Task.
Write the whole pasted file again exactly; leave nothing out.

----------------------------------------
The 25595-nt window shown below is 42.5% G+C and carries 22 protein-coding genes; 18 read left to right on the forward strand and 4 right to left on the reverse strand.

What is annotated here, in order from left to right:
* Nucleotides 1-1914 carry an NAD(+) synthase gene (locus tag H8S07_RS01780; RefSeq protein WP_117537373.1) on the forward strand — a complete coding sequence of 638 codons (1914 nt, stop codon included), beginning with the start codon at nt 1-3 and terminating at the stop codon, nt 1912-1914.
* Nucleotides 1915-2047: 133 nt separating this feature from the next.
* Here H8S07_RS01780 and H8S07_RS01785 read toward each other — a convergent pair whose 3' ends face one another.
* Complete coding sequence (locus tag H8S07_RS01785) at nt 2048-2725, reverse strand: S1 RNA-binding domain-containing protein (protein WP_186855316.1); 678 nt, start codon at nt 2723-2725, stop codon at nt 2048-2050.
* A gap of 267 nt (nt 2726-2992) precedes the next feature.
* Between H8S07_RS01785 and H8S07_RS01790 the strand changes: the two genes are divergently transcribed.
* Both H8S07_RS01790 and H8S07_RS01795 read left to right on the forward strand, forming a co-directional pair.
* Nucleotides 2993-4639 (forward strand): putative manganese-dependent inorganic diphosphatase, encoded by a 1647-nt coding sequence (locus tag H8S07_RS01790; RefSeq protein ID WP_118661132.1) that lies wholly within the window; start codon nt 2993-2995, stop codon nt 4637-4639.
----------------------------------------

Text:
The 25595-nt window shown below is 42.5% G+C and carries 22 protein-coding genes; 18 read left to right on the forward strand and 4 right to left on the reverse strand.

What is annotated here, in order from left to right:
* Nucleotides 1-1914 carry an NAD(+) synthase gene (locus tag H8S07_RS01780; RefSeq protein WP_117537373.1) on the forward strand — a complete coding sequence of 638 codons (1914 nt, stop codon included), beginning with the start codon at nt 1-3 and terminating at the stop codon, nt 1912-1914.
* Nucleotides 1915-2047: 133 nt separating this feature from the next.
* Here H8S07_RS01780 and H8S07_RS01785 read toward each other — a convergent pair whose 3' ends face one another.
* Complete coding sequence (locus tag H8S07_RS01785) at nt 2048-2725, reverse strand: S1 RNA-binding domain-containing protein (protein WP_186855316.1); 678 nt, start codon at nt 2723-2725, stop codon at nt 2048-2050.
* A gap of 267 nt (nt 2726-2992) precedes the next feature.
* Between H8S07_RS01785 and H8S07_RS01790 the strand changes: the two genes are divergently transcribed.
* Both H8S07_RS01790 and H8S07_RS01795 read left to right on the forward strand, forming a co-directional pair.
* Nucleotides 2993-4639 (forward strand): putative manganese-dependent inorganic diphosphatase, encoded by a 1647-nt coding sequence (locus tag H8S07_RS01790; RefSeq protein ID WP_118661132.1) that lies wholly within the window; start codon nt 2993-2995, stop codon nt 4637-4639.